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Old Jan 29, 2013, 04:57 AM
Foam Snow
South Africa, WC, Cape Town
Joined Aug 2011
1,334 Posts
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Understanding diffent 433mhz rx antennas

I'm currently flying a small wing using RangeLink with this antenna from TBS:




Apparently it's far from perfect because it's made for a diversity receiver setup.

Would I be better off with this antenna from ReadyMadeRC:



Or could I get away with using this little thing from Goodluckbuy:



Or should I just build a turnstile antenna - I don't know if it's going to fit on the wing.

I'm confused as to the pro's and cons and would like to save a few $ not ordering the wrong one.

Can someone explain the difference?
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Old Jan 29, 2013, 06:14 AM
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http://fpvlab.com/forums/showthread....about-antennas
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Old Jan 29, 2013, 08:17 AM
Foam Snow
South Africa, WC, Cape Town
Joined Aug 2011
1,334 Posts
Quote:
Originally Posted by Mictronics View Post
Appreciated!
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Old Jan 29, 2013, 08:32 AM
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If you decide to go for half wave dipoles then here is how to make one:
http://www.mictronics.de/2012/01/433...ipole-for-lrs/

A better TX antenna might extend you range as well. A simple and cheap solution:
http://fpvlab.com/forums/showthread....-for-433MHz-TX
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Old Jan 30, 2013, 01:09 AM
Foam Snow
South Africa, WC, Cape Town
Joined Aug 2011
1,334 Posts
Thanks again, though I don't think I'll be able to fit a half wave dipole on my Swift 2. Love the beercantenna But 13km is not really far, considering that RangeLink should get 30km on stock antennas.
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Old Jan 30, 2013, 02:16 AM
Crashomatic
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United States, CA, SF
Joined May 2010
2,071 Posts
I just have the ground part of the dipole hanging down when i don't need to have the "maximum range" (and in fact, i barely ever need it :P)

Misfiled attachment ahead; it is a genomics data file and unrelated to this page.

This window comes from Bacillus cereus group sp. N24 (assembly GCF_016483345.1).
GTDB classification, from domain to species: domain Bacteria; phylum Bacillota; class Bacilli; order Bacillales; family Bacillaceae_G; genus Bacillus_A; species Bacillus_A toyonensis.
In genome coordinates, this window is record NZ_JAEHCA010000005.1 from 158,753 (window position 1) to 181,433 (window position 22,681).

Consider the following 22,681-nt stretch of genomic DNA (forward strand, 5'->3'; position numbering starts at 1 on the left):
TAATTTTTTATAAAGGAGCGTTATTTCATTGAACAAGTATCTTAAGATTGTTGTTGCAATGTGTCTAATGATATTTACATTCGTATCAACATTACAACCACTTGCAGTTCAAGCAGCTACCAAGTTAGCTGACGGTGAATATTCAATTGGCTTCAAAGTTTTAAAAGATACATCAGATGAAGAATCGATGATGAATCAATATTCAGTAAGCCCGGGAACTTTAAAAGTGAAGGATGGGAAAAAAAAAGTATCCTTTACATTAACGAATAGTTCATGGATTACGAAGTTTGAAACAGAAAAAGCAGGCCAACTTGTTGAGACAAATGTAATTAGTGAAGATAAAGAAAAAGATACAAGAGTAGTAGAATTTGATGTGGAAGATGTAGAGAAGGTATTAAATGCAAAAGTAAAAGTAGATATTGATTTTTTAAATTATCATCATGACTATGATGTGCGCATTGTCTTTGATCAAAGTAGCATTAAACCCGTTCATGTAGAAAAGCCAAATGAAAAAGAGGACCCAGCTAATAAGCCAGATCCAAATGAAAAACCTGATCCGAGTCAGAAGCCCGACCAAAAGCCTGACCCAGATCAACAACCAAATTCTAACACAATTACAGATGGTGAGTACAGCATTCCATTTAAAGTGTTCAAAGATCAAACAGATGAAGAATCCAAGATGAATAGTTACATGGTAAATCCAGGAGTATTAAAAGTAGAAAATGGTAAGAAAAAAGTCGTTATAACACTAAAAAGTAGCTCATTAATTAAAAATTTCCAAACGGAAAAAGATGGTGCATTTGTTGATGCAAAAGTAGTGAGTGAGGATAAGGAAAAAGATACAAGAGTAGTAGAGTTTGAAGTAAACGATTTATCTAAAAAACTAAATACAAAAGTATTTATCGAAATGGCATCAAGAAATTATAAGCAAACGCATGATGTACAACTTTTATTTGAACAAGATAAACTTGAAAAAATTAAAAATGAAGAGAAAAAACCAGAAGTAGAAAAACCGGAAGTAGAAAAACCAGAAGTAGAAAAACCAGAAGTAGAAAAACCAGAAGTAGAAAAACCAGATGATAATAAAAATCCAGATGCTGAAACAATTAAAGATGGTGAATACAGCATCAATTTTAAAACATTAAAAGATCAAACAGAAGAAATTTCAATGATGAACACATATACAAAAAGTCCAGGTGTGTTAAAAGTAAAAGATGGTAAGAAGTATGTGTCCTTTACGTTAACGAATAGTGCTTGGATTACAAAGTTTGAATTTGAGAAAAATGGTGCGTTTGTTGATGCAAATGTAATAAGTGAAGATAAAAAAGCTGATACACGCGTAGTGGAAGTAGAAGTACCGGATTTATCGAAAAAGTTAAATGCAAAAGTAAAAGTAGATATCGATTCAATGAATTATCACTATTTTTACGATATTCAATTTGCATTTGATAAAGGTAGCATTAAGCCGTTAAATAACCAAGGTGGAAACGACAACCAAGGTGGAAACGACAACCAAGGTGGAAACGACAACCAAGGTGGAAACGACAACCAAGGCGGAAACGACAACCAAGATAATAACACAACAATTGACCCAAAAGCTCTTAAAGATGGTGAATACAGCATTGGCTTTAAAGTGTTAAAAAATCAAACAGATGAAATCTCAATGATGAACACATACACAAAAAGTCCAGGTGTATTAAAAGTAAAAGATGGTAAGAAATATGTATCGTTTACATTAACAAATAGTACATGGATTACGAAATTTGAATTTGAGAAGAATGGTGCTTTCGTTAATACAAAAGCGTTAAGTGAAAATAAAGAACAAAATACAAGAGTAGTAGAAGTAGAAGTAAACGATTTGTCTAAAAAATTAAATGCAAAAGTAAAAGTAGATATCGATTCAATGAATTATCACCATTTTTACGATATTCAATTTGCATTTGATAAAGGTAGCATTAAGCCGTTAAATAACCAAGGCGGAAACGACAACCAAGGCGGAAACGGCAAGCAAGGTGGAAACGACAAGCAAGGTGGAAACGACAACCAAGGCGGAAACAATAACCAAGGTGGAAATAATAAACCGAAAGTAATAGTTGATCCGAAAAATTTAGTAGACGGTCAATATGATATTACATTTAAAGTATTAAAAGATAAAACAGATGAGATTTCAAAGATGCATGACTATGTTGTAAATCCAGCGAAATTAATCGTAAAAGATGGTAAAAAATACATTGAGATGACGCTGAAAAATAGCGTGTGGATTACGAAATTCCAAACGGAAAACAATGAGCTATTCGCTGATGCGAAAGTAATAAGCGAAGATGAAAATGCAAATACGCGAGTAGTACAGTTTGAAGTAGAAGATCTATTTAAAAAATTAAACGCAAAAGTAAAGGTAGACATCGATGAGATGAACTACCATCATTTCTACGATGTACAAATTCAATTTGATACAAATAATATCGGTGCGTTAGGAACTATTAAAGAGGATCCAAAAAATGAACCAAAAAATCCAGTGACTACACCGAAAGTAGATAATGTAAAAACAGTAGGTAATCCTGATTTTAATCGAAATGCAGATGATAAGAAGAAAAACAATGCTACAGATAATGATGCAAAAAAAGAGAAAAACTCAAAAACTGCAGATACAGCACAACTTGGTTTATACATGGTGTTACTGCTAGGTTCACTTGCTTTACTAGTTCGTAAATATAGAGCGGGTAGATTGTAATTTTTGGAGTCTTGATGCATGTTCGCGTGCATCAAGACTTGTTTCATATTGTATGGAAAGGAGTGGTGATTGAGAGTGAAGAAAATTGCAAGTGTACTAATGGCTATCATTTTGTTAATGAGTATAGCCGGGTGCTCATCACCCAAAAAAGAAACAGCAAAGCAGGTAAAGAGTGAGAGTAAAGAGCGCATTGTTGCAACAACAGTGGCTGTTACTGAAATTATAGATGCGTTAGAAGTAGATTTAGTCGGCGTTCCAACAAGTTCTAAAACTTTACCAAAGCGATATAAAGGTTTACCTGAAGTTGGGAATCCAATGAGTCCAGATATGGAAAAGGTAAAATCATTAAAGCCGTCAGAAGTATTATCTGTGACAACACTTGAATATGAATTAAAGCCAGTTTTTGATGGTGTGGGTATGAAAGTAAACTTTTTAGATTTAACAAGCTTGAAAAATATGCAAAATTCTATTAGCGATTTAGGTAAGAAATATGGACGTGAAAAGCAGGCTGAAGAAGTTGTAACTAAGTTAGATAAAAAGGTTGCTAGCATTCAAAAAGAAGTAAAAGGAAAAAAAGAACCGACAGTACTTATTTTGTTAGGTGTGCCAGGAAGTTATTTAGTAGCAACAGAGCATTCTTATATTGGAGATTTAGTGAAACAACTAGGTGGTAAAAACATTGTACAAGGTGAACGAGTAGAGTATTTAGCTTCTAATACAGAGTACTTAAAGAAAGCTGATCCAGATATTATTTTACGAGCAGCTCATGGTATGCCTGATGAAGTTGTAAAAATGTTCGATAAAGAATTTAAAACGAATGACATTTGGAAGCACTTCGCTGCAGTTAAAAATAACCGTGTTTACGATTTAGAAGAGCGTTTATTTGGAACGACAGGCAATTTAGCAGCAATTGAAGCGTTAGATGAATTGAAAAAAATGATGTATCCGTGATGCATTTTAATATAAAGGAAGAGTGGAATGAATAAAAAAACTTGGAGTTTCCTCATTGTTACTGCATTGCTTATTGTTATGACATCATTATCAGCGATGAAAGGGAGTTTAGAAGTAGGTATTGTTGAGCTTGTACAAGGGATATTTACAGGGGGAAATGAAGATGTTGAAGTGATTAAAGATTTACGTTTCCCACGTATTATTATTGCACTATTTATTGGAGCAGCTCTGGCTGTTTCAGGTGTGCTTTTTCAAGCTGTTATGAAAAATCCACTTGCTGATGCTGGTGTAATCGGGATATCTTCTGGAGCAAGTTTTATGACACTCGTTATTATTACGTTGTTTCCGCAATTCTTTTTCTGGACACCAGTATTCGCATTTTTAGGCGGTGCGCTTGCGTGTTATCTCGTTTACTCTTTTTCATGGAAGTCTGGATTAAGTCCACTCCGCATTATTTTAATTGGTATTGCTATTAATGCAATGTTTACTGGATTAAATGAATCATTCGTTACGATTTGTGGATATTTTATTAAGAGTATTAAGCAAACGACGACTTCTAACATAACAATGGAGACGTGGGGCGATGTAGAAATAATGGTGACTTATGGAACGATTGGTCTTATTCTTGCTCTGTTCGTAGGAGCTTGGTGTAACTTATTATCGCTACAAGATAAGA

that makes mounting a lot easier on many planes/helis.. well specially helis/multis.
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Old Jan 30, 2013, 11:28 AM
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Powder Springs, GA
Joined Sep 2010
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^ You don't always buy range w/ extending the ground plane - you also get reliability. If you put your plane in places where "it desn't belong" in order to pull off the trick HD shots then iyou definitely want to extend the ground plane.

For the EzUHF crowd (sorry Sander) I am not a fan of any monopole that I've tested - maybe that's bc I started on dipoles and they are unbeatable. Also, as I said here ( a few posts down) I've taken the GoodLuckBuy common mode antennas out 14 miles with non issue. The other added benefit to these is reducing yaw wobble on flying wings - and of course tidiying up the install on my multirotors.
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Old Jan 30, 2013, 02:35 PM
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Lakewood, Colorado
Joined Aug 2002
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I've done a tremendous amount of ground range testing of various UHF systems
using monopole and dipole antennas on the Rx and found the performance of
the latter to far exceed the former. I also found that monopoles seem to have
more pronounced nulls when they're near the limit, meaning if you bank the plane
at long range it's more likely to lose the signal. A diversity system like ezUHF may
help mitigate that, but it's undesirable on most other systems. I've also found that
simply having the ground plane attached was a lot more important than its orientation.